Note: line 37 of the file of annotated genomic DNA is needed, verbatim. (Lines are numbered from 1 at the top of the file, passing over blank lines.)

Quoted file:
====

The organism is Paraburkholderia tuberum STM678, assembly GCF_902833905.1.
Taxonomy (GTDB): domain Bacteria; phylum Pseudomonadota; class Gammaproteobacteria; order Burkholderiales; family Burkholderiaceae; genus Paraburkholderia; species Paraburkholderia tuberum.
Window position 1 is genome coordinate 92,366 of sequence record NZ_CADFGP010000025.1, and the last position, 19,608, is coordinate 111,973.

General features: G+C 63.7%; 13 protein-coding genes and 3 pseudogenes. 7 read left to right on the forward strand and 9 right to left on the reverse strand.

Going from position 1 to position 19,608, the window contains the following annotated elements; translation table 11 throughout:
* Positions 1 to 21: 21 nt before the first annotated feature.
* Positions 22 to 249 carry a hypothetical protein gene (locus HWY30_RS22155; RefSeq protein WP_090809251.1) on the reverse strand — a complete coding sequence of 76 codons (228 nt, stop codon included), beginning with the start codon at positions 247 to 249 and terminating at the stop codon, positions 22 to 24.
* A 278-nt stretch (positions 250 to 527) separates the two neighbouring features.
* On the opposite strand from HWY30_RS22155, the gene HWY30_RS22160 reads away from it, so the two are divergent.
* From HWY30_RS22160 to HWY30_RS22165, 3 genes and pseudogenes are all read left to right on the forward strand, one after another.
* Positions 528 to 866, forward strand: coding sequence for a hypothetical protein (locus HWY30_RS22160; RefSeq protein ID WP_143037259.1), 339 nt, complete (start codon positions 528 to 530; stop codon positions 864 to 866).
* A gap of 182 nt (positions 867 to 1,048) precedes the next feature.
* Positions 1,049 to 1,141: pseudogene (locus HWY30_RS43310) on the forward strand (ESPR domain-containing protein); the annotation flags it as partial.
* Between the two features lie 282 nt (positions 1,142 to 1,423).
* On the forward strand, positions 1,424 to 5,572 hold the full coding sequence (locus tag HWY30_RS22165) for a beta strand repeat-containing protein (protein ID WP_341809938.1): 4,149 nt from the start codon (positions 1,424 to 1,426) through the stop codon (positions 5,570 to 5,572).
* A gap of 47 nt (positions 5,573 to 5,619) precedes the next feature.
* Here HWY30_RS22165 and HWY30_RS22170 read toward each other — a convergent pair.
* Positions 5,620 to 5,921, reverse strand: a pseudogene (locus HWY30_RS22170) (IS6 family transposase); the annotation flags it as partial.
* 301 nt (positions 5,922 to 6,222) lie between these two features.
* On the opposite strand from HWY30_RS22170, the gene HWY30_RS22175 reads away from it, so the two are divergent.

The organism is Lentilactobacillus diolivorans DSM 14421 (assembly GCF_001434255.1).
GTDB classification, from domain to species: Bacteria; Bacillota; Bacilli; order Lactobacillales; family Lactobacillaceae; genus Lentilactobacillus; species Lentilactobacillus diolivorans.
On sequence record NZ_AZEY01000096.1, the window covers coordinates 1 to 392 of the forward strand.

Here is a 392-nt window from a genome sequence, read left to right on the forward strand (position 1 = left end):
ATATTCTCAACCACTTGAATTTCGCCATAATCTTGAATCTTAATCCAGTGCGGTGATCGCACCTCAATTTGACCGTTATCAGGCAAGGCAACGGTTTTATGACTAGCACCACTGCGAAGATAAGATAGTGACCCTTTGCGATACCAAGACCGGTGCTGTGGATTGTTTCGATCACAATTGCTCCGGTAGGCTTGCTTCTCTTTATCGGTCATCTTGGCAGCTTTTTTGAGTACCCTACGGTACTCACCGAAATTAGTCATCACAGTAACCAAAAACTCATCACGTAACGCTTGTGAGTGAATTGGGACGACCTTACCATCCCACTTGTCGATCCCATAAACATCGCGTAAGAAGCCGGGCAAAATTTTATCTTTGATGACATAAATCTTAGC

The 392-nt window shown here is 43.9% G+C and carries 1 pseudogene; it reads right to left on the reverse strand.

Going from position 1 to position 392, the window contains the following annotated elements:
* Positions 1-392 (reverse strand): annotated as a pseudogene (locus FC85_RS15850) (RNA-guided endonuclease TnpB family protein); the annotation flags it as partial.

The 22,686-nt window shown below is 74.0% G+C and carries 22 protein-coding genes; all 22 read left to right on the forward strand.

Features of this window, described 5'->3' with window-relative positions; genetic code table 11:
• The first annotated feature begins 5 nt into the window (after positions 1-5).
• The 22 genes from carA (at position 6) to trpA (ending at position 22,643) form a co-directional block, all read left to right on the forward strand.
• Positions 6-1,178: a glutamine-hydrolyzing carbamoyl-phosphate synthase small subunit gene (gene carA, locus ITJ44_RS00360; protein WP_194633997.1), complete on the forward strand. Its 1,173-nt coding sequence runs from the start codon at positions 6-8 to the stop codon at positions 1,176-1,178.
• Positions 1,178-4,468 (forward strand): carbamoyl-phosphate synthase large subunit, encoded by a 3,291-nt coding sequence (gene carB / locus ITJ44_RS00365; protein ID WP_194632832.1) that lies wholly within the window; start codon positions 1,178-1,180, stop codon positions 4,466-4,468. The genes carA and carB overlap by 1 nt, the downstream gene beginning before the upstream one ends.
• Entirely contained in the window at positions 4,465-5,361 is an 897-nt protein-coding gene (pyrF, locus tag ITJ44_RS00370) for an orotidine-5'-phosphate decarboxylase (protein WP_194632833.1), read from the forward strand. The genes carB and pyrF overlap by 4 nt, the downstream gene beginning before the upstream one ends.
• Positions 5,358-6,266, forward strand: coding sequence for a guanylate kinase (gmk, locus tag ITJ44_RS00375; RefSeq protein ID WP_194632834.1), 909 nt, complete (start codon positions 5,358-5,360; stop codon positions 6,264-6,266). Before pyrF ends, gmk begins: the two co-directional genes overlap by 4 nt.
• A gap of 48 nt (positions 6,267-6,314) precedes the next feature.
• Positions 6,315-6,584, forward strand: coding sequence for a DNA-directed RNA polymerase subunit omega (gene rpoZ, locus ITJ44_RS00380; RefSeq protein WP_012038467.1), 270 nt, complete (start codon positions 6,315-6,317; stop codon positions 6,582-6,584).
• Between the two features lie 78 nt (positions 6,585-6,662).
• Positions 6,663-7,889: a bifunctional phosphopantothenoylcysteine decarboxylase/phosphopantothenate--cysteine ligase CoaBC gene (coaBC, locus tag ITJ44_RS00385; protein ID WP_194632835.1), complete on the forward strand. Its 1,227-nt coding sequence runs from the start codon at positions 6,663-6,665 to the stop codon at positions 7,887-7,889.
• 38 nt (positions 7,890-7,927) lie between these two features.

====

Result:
• A gap of 48 nt (positions 6,267-6,314) precedes the next feature.